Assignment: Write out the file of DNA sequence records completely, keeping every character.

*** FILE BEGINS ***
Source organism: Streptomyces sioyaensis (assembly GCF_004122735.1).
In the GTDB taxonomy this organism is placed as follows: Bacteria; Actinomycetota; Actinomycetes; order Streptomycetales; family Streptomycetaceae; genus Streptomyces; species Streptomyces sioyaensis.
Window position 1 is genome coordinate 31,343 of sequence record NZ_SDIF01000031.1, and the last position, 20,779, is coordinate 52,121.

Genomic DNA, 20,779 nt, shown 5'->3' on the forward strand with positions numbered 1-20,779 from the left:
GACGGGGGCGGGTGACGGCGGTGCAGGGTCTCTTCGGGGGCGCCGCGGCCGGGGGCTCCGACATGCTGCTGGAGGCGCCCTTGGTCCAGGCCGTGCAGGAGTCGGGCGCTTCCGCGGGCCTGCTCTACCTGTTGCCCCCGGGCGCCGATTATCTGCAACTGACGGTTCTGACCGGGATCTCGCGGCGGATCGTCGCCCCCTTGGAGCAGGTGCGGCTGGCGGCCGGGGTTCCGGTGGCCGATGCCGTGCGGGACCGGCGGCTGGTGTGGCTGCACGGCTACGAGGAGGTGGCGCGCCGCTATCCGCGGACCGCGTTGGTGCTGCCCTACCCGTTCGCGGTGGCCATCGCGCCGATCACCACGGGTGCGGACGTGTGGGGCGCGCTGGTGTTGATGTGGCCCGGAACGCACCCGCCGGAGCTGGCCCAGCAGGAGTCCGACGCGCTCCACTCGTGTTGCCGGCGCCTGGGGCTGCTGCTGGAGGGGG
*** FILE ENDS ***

Source organism: Streptomyces sioyaensis (assembly GCF_004122735.1).
In the GTDB taxonomy this organism is placed as follows: Bacteria; Actinomycetota; Actinomycetes; order Streptomycetales; family Streptomycetaceae; genus Streptomyces; species Streptomyces sioyaensis.
Window position 1 is genome coordinate 31,343 of sequence record NZ_SDIF01000031.1, and the last position, 20,779, is coordinate 52,121.

Genomic DNA, 20,779 nt, shown 5'->3' on the forward strand with positions numbered 1-20,779 from the left:
GACGGGGGCGGGTGACGGCGGTGCAGGGTCTCTTCGGGGGCGCCGCGGCCGGGGGCTCCGACATGCTGCTGGAGGCGCCCTTGGTCCAGGCCGTGCAGGAGTCGGGCGCTTCCGCGGGCCTGCTCTACCTGTTGCCCCCGGGCGCCGATTATCTGCAACTGACGGTTCTGACCGGGATCTCGCGGCGGATCGTCGCCCCCTTGGAGCAGGTGCGGCTGGCGGCCGGGGTTCCGGTGGCCGATGCCGTGCGGGACCGGCGGCTGGTGTGGCTGCACGGCTACGAGGAGGTGGCGCGCCGCTATCCGCGGACCGCGTTGGTGCTGCCCTACCCGTTCGCGGTGGCCATCGCGCCGATCACCACGGGTGCGGACGTGTGGGGCGCGCTGGTGTTGATGTGGCCCGGAACGCACCCGCCGGAGCTGGCCCAGCAGGAGTCCGACGCGCTCCACTCGTGTTGCCGGCGCCTGGGGCTGCTGCTGGAGGGGG